By Tanya Plibersek

18 November 2020


SUBJECTS: TAFE and apprentices; Universities; Australians looking for work.
SCOTT LEVI, HOST: The Shadow Minister for Education and Training, Tanya Plibersek, is on the Central Coast today to look at local issues in her portfolio and joins us on the line. Good morning. 
LEVI: Good to talk to you. How's the Ourimbah Campus of UON faring in these very tough times obviously being a sort of satellite campus. We only know too well, sometimes they get chopped before the major campus. 
PLIBERSEK: Yeah well it's great to be visiting the Ourimbah Campus today with my colleague Emma McBride the Member for Dobell. Emma's got a fantastic relationship with the university and particularly Ourimbah campus, where over the years a lot of people have started their university studies with an enabling course. So today we're going to be talking to the university about enabling courses. The Government's made some changes in the latest budget which make it harder for universities to offer these courses, like bridging courses that give you a taste of university life and see if you’re suitable and you're into it. 
LEVI: But the Government did renege on that idea to charge for those courses, which is a huge thing for Ourimbah isn't it? Where open foundation enabling courses are so important when we see those statistics that we quoted at the top of the interview.
PLIBERSEK: They have actually reduced the funding that enables these courses to be offered for free, and they've capped the number of places available. So some universities are, I believe, will continue to offer these courses for free. But it's just become much harder for universities to do that.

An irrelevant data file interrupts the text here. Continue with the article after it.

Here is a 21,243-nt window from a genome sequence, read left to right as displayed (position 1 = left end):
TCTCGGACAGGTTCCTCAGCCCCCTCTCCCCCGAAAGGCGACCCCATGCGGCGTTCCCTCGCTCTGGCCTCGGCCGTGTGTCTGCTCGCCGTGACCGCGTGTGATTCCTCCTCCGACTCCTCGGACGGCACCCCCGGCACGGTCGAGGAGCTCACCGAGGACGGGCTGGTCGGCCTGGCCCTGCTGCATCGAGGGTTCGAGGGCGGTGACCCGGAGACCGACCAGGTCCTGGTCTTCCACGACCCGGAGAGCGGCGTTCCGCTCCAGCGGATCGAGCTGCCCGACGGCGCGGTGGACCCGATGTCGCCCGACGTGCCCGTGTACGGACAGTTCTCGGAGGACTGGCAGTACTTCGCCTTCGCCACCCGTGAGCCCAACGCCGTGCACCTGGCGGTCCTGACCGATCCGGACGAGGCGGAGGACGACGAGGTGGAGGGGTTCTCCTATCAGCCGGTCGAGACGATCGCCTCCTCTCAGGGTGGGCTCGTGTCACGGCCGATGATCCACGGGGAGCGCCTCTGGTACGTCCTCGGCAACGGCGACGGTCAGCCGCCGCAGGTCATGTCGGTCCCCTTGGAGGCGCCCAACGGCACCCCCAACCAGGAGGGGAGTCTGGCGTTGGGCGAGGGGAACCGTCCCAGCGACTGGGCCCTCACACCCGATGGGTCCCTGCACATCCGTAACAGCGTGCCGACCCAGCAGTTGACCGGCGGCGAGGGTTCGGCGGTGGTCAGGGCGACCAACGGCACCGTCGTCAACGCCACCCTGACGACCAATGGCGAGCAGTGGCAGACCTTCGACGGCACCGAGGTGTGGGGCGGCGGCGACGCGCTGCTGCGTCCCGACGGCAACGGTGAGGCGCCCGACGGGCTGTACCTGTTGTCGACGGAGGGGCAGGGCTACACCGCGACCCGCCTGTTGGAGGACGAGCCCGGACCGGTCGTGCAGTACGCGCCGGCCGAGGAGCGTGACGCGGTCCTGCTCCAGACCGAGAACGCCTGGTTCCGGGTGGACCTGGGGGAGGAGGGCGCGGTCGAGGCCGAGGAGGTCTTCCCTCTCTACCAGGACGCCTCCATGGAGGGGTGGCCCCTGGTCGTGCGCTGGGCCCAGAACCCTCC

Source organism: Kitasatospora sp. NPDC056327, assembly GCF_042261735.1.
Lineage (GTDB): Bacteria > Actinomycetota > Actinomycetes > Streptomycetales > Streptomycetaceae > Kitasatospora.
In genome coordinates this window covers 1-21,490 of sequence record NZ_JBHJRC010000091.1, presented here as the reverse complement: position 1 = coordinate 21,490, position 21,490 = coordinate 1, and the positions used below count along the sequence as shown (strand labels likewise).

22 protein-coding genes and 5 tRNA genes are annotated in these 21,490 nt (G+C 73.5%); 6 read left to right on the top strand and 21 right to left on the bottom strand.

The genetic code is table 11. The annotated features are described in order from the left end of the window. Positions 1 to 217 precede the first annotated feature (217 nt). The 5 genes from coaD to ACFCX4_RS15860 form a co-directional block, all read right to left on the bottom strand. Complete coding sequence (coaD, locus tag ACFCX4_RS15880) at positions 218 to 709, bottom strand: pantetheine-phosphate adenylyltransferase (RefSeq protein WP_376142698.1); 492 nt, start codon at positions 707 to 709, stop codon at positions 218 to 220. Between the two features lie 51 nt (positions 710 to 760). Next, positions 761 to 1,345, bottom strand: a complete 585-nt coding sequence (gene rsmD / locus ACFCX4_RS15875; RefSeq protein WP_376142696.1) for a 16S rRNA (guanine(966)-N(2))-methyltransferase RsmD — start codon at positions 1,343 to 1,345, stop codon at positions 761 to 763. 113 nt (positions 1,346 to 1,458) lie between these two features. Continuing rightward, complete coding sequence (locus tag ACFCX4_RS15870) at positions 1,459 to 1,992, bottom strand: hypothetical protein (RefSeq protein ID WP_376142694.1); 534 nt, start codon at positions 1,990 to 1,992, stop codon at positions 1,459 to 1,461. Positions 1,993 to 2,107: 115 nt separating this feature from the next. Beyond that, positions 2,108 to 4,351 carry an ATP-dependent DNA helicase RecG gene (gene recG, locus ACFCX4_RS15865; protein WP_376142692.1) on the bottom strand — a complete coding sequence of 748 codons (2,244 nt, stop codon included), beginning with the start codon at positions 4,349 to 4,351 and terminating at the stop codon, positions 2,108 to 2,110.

LEVI: Does that make economic sense though? 
PLIBERSEK: No it makes no sense.
LEVI: Because it’s a try before you buy, they get a taste of university style of education, which is quite different to school. And then if they can do it then they go on and then they could spend you know, $60,000 over the course of their career to pay it back. So I don't understand? 
PLIBERSEK: That's why a lot of universities will continue to do it because they want students to have the confidence to try. The last time I was at the Ourimbah campus I spoke to a lot of people who'd come in through this enabling pathway and I asked all of them 'would you have done this if you had to pay up front to do the course?' and most of them - like a lot of them are mums with kids who've just started school, they've got the mortgage to pay or the rent to pay. If you said to them, ‘you’ve got to pay five or ten or fifteen thousand dollars up front to do this course, would you have done it?’ And all of them said no. They couldn't have afforded it and they wouldn't have taken the risk on themselves.
LEVI: But can we afford it, if Labor gets into power, will it blow out of control?